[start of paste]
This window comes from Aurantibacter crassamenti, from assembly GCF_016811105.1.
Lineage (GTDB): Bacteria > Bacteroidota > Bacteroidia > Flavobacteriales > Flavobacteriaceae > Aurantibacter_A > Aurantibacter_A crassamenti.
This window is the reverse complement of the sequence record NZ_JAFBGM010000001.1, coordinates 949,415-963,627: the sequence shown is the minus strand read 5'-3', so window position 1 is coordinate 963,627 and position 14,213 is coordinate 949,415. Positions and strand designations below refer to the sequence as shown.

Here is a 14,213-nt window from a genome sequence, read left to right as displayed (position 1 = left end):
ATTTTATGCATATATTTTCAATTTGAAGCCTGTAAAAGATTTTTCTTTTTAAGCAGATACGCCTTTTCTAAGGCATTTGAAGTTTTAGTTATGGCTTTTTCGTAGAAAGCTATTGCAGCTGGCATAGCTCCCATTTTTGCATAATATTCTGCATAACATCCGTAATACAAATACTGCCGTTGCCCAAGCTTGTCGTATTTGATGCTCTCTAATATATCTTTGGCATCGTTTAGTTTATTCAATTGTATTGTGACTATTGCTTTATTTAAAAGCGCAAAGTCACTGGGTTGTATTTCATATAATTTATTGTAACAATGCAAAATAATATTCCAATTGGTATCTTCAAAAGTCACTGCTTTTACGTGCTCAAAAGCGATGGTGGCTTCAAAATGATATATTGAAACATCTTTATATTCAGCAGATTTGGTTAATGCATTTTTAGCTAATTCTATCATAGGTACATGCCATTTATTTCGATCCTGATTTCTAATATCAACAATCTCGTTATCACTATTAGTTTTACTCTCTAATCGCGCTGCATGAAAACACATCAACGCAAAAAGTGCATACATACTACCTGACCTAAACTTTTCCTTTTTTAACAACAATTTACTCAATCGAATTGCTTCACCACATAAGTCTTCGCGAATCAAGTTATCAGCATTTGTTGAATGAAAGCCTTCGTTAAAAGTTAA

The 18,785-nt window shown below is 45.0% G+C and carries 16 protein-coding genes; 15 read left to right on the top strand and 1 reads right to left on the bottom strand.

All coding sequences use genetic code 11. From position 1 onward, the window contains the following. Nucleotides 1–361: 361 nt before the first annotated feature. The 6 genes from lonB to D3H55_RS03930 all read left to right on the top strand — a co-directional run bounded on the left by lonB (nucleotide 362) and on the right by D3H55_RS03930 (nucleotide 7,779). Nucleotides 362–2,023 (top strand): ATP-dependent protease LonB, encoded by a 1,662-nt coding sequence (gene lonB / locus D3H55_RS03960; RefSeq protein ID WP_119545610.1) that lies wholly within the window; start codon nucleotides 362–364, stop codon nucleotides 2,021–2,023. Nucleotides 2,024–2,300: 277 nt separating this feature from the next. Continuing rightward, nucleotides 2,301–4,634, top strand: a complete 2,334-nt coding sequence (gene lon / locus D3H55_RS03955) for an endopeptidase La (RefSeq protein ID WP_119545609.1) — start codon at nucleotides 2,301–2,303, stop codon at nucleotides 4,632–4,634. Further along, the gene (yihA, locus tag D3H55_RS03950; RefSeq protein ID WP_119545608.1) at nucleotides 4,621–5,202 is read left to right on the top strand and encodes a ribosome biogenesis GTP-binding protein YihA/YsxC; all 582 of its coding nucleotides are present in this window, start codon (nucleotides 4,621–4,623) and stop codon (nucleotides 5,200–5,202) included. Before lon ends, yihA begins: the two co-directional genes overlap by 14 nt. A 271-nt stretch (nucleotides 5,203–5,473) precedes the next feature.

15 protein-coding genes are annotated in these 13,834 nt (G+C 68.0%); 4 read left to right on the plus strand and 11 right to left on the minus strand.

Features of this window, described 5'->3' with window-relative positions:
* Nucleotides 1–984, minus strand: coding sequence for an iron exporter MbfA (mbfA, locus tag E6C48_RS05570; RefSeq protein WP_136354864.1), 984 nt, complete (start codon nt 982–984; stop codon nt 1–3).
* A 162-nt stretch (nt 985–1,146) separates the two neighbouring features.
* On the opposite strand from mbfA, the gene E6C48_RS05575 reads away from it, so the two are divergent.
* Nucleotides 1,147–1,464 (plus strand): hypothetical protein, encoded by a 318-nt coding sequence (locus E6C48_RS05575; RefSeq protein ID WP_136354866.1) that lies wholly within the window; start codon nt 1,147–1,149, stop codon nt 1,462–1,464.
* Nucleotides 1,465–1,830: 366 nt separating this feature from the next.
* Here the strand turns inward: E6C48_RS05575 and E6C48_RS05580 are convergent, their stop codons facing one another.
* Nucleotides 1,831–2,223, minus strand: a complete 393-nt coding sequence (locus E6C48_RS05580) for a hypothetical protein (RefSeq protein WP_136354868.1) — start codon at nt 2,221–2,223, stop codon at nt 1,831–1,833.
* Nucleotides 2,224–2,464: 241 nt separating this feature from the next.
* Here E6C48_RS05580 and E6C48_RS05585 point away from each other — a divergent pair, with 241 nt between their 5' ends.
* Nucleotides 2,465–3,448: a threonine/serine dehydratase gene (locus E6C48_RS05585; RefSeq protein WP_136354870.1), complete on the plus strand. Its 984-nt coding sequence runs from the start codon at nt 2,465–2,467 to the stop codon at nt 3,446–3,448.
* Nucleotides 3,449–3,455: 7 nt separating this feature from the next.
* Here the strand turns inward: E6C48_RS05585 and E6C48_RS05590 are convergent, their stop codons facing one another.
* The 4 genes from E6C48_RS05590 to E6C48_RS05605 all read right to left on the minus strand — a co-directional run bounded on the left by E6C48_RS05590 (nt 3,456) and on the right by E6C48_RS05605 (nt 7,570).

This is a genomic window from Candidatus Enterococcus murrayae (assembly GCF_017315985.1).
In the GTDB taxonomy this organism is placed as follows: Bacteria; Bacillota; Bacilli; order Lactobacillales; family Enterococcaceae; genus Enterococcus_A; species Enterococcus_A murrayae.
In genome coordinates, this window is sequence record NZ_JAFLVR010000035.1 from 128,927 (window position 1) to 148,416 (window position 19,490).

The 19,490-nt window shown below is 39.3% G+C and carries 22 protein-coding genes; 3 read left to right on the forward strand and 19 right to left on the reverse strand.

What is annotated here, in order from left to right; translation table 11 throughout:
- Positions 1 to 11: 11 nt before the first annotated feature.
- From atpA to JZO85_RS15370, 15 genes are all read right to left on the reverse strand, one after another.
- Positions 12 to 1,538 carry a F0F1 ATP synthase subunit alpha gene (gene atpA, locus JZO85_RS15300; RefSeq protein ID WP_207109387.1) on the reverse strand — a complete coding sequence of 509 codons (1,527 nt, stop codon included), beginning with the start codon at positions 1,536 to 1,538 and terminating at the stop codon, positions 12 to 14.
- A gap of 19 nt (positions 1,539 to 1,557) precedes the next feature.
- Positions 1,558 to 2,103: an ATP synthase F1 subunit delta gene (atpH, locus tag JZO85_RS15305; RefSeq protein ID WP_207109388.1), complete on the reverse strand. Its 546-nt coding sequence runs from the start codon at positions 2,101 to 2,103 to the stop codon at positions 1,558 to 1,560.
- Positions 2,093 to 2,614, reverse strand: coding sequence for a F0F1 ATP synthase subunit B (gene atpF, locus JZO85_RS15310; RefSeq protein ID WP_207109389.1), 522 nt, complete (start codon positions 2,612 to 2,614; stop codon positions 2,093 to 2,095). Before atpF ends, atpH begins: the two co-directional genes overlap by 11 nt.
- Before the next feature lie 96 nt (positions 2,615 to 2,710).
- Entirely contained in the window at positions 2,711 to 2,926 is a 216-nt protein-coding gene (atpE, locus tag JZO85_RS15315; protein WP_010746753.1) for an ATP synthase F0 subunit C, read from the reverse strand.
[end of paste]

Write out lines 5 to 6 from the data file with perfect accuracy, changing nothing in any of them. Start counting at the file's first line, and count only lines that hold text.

ATTTTATGCATATATTTTCAATTTGAAGCCTGTAAAAGATTTTTCTTTTTAAGCAGATACGCCTTTTCTAAGGCATTTGAAGTTTTAGTTATGGCTTTTTCGTAGAAAGCTATTGCAGCTGGCATAGCTCCCATTTTTGCATAATATTCTGCATAACATCCGTAATACAAATACTGCCGTTGCCCAAGCTTGTCGTATTTGATGCTCTCTAATATATCTTTGGCATCGTTTAGTTTATTCAATTGTATTGTGACTATTGCTTTATTTAAAAGCGCAAAGTCACTGGGTTGTATTTCATATAATTTATTGTAACAATGCAAAATAATATTCCAATTGGTATCTTCAAAAGTCACTGCTTTTACGTGCTCAAAAGCGATGGTGGCTTCAAAATGATATATTGAAACATCTTTATATTCAGCAGATTTGGTTAATGCATTTTTAGCTAATTCTATCATAGGTACATGCCATTTATTTCGATCCTGATTTCTAATATCAACAATCTCGTTATCACTATTAGTTTTACTCTCTAATCGCGCTGCATGAAAACACATCAACGCAAAAAGTGCATACATACTACCTGACCTAAACTTTTCCTTTTTTAACAACAATTTACTCAATCGAATTGCTTCACCACATAAGTCTTCGCGAATCAAGTTATCAGCATTTGTTGAATGAAAGCCTTCGTTAAAAGTTAA

The 18,785-nt window shown below is 45.0% G+C and carries 16 protein-coding genes; 15 read left to right on the top strand and 1 reads right to left on the bottom strand.